While the number should lessen because of increased recycling sites, one Southern California lawmaker wants to go further by imposing a fee on shoppers - as much as 15 cents a bag - to reduce use.
"I think if people quit using plastic bags, it'd be better on the environment. But 15 cents is a lot for one bag," said shopper Todd Noste.
IKEA already does it -- five cents a bag, which encourages many customers to bring in their own reusable bag.
But one major chain isn't enough. Assemblyman Lloyd Levine, D-Van Nuys, has a proposal that would force more stores to reduce the number of plastic bags they give out -- a 35 percent by 2011 and 70 percent by 2013.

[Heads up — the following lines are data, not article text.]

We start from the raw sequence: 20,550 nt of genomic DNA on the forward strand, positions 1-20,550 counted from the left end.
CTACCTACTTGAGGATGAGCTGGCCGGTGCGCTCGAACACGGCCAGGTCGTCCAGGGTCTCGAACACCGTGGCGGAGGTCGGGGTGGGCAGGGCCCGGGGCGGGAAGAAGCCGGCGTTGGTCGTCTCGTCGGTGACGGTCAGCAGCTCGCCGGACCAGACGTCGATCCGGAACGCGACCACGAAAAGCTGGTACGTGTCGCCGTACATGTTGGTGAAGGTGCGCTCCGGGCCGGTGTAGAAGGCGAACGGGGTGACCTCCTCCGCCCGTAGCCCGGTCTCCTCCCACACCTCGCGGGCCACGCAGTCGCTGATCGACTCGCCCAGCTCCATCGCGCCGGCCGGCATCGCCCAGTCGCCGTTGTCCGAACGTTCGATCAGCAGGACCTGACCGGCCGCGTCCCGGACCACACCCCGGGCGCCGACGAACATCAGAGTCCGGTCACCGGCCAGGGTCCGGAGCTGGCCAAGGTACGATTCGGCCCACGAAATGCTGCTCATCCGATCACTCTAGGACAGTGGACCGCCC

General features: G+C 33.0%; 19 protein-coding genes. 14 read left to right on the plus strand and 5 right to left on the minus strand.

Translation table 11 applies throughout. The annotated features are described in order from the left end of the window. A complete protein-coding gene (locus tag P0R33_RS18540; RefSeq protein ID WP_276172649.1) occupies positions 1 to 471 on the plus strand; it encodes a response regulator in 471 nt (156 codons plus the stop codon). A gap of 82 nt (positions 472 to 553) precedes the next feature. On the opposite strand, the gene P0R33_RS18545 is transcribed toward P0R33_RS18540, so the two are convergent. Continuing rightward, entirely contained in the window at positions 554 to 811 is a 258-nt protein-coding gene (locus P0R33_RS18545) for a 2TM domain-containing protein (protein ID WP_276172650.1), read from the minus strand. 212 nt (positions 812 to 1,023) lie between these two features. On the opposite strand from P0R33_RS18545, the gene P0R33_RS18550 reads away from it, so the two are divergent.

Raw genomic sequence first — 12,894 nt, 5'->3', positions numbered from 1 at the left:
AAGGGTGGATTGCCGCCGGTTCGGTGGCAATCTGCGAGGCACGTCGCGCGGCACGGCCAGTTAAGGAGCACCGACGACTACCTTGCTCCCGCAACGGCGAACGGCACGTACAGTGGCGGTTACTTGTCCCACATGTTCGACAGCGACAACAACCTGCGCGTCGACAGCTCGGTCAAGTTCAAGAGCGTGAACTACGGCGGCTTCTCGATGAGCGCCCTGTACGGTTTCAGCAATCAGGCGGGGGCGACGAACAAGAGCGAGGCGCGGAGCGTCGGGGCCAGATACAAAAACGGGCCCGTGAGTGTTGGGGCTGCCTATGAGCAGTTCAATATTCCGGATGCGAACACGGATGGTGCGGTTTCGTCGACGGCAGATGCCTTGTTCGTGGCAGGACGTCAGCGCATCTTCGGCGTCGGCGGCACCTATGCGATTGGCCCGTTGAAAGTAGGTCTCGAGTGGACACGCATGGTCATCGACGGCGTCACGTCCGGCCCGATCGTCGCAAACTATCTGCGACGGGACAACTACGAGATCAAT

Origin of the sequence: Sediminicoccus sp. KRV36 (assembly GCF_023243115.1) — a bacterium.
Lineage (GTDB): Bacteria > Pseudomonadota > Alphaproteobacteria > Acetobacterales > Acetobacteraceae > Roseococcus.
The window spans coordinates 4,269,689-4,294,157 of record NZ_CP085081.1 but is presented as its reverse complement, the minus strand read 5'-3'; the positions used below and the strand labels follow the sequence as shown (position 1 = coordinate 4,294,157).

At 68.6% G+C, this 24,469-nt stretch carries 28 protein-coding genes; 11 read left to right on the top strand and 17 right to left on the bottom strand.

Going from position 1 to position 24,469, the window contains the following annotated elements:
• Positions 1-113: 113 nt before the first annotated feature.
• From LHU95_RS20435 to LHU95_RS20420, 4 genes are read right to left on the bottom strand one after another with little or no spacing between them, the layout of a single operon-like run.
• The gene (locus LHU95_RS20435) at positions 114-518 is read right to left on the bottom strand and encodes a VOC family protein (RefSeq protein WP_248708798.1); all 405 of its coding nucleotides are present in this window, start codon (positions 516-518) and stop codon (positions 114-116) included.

"I think we can. Just encourage people to use the recycled ones, or bring their own bag -- carry those instead of the plastic ones," said market owner Avtar Dodd.
If stores don't meet those reduction goals, they have to either stop giving out plastic bags, or charge customers up to 15 cents apiece.
The Van Nuys Democrat says Californians have got to move away from plastic bags for the sake of the environment.
"We have over 250 species that have been affected by plastic bag waste. It's a significant environmental problem," said Assemblyman Levine. "Plastic bags that we use every day take about 4,000 barrels of oil just to produce those plastic bags."
Local governments keep the fee for anti-litter programs.
Still, some shoppers say they won't change their behavior -- even for a good cause.
"I'm forgetful. I have a lot on my plate, and the last thing I'm going to remember is to bring a grocery bag," said shopper Amber Bernhard.